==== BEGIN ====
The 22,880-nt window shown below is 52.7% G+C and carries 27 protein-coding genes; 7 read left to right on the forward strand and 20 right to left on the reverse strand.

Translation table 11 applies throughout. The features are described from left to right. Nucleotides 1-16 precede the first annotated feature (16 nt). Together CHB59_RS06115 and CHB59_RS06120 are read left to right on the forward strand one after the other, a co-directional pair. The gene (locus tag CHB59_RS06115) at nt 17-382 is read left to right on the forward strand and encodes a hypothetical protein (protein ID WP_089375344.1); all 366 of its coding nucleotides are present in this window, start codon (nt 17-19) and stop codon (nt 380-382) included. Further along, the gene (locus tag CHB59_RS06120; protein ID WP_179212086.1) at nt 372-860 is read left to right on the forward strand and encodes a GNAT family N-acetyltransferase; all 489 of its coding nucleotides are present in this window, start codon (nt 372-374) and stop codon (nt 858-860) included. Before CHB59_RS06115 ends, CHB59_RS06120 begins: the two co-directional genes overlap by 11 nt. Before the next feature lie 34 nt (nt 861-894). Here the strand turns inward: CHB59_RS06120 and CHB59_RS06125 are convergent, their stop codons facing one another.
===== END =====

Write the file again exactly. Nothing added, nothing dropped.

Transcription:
The 22,880-nt window shown below is 52.7% G+C and carries 27 protein-coding genes; 7 read left to right on the forward strand and 20 right to left on the reverse strand.

Translation table 11 applies throughout. The features are described from left to right. Nucleotides 1-16 precede the first annotated feature (16 nt). Together CHB59_RS06115 and CHB59_RS06120 are read left to right on the forward strand one after the other, a co-directional pair. The gene (locus tag CHB59_RS06115) at nt 17-382 is read left to right on the forward strand and encodes a hypothetical protein (protein ID WP_089375344.1); all 366 of its coding nucleotides are present in this window, start codon (nt 17-19) and stop codon (nt 380-382) included. Further along, the gene (locus tag CHB59_RS06120; protein ID WP_179212086.1) at nt 372-860 is read left to right on the forward strand and encodes a GNAT family N-acetyltransferase; all 489 of its coding nucleotides are present in this window, start codon (nt 372-374) and stop codon (nt 858-860) included. Before CHB59_RS06115 ends, CHB59_RS06120 begins: the two co-directional genes overlap by 11 nt. Before the next feature lie 34 nt (nt 861-894). Here the strand turns inward: CHB59_RS06120 and CHB59_RS06125 are convergent, their stop codons facing one another.